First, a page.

The motor carriers urge that the state law of Missouri should be looked to in answering this question. We must disagree. Federal law clearly controls the interpretation of federal statutes. See, e. g., Textile Workers Union v. Lincoln Mills, 353 U.S. 448, 456-57, 77 S.Ct. 912, 1 L.Ed.2d 972 (1957); D'Oench, Duhme & Co. v. Federal Deposit Ins. Corp., 315 U.S. 447, 471-72, 62 S.Ct. 676, 86 L.Ed. 956 (1942) (Jackson, J., concurring); Board of Trade v. Johnson, 264 U.S. 1, 10, 44 S.Ct. 232, 68 L.Ed. 533 (1924); J. Moore, Moore's Manual § 4.21 (rev. ed. 1977). Some areas of the Bankruptcy Act find convenient reference to state law. This "state classification test," see First Am. Bank & Trust Co. v. George, 540 F.2d 343, 346-47 (8th Cir.), appeal dismissed, 429 U.S. 1011, 97 S.Ct. 634, 50 L.Ed.2d 620 (1976), has often been used in determining whether an entity falls within one of the exceptions to the inclusive provisions of § 4(a). See Sims v. Fidelity Assurance Ass'n, 129 F.2d 442 (4th Cir. 1942), aff'd, 318 U.S. 608, 63 S.Ct. 807, 87 L.Ed. 1032 (1943). State law has been found particularly appropriate with respect to the exceptions to § 4(a) since the enumerated entities are typically highly regulated by the states and since the states are responsible for the liquidation of the excepted entities. See id. at 448-51; In re Union Guar. & Mortgage Co., 75 F.2d 984, 985 (2d Cir.), cert. denied, 296 U.S. 594, 56 S.Ct. 142, 80 L.Ed. 421 (1935)

When dealing with many sections of the Bankruptcy Act, the "desirability of a uniform rule is plain." Clearfield Trust Co. v. United States, 318 U.S. 363, 367, 63 S.Ct. 573, 575, 87 L.Ed. 838 (1943) (question of what law should govern the issuance of commercial paper). The eligibility of a union for voluntary bankruptcy cannot depend upon the state in which it happens to be located. As Judge Brauer reasoned:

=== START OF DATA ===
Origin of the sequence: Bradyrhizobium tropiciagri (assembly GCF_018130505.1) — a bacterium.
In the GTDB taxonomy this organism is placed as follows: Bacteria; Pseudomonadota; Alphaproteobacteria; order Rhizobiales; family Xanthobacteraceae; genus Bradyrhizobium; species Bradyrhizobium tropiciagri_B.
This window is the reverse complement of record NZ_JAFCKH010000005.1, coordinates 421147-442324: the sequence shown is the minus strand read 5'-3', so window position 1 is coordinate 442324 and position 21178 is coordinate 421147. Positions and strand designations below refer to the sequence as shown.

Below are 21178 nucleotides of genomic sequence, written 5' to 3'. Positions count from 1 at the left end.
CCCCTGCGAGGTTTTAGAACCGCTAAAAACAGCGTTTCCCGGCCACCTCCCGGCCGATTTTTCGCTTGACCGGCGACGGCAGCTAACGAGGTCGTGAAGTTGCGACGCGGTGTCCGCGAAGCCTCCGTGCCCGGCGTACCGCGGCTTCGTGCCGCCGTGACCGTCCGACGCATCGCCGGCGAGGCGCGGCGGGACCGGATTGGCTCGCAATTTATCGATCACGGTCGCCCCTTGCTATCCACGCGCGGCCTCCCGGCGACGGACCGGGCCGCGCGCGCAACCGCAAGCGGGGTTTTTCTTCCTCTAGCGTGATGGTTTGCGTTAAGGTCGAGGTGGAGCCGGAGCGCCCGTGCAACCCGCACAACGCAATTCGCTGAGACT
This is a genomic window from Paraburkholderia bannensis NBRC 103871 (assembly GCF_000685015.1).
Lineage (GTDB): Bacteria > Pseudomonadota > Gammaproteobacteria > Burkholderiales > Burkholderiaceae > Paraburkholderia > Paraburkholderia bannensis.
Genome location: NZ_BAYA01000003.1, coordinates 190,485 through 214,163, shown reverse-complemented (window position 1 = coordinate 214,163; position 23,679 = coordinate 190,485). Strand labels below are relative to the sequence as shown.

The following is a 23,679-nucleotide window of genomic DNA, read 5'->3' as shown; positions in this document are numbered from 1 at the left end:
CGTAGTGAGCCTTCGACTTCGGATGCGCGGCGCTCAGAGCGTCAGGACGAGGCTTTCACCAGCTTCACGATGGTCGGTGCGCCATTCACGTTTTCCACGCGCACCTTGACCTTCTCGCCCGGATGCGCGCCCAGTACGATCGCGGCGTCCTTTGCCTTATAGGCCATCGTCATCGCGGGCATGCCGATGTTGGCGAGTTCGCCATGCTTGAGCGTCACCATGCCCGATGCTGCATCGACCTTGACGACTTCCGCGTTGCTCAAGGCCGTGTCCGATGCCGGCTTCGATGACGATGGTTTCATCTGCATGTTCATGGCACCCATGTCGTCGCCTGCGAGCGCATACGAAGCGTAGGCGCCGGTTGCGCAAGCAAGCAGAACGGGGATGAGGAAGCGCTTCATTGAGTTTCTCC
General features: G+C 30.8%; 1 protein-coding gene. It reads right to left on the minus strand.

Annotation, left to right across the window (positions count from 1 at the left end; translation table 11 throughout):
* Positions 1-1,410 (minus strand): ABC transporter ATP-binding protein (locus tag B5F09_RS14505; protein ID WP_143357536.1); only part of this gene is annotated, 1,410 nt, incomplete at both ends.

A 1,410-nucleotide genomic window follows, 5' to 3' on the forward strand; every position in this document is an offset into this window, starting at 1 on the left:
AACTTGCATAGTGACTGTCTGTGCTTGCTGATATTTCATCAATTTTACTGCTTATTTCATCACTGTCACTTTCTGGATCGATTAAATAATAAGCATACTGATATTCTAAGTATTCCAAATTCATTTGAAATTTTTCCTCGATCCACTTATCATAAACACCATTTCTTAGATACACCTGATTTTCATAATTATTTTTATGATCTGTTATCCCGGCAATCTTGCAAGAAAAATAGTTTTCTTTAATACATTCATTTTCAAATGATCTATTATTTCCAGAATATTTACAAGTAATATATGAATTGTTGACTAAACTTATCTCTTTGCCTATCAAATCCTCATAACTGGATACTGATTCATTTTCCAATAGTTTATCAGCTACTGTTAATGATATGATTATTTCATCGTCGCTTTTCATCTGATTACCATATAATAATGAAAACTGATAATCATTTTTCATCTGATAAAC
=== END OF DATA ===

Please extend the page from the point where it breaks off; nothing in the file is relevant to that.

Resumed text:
It would assuredly be anomolous (sic ) to permit the filing of a voluntary petition in bankruptcy by a labor organization situated in some one of those states, but deny that filing to one situated in Missouri simply because of Missouri's adherence to old common law concepts . . . , an attitude said to be sorely in need of change to further justice to both suers and the sued.


The Supreme Court also observed that "(n)o organized corporation has greater unity of action (than the union), and in none is more power centered in the governing executive bodies." United Mine Workers v. Coronado Coal Co., 259 U.S. 344, 385, 42 S.Ct. 570, 574, 66 L.Ed. 975 (1922)


Union members, like shareholders of a private corporation are granted limited liability by § 301(b) of the National Labor Relations Act, 29 U.S.C. § 185(b). Subsection (b) of 29 U.S.C. § 185 provides in part:

Any money judgment against a labor organization in a district court of the United States shall be enforceable only against the organization as an entity and against its assets, and shall not be enforceable against any individual member or his assets.


The 1926 amendments to the Act used the word "means" in defining corporations. See Act of May 27, 1926, § 1(6), 44 Stat. 662. The word "includes" was substituted in the 1938 amendments to the Act. See Act of June 22, 1938, § 1(8), 52 Stat. 840


The reasons for excluding the specific entities listed in § 4(a) were described by Congressman Sherley:

There has been excepted out of the law always certain corporations for instance, municipal, railroad, insurance, or banking corporations on the theory that all of those corporations partook either of a public or quasi-public nature that did not warrant their estates being adjudicated through bankruptcy proceedings, and that it was wiser to hold them exempt from the law than to permit them to be thrown into bankruptcy by either voluntary or involuntary proceedings. This amendment does not, in that particular, change the law at all.

Hearings on H.R. 18694 Before Subcomm. No. 1 of the House Comm. on the Judiciary, 60th Cong., 2d Sess. (1909), quoted in Israel-British Bank (London) Ltd. v. Federal Deposit Ins. Corp., 536 F.2d 509, 514 (2d Cir.), cert. denied, 429 U.S. 978, 97 S.Ct. 486, 50 L.Ed.2d 585 (1976).


In Israel, the Second Circuit found that a foreign banking corporation was not a banking corporation for purposes of § 4(a) and permitted the foreign bank to file for voluntary bankruptcy. Israel-British Bank (London) Ltd. v. Federal Deposit Ins. Corp., supra at 514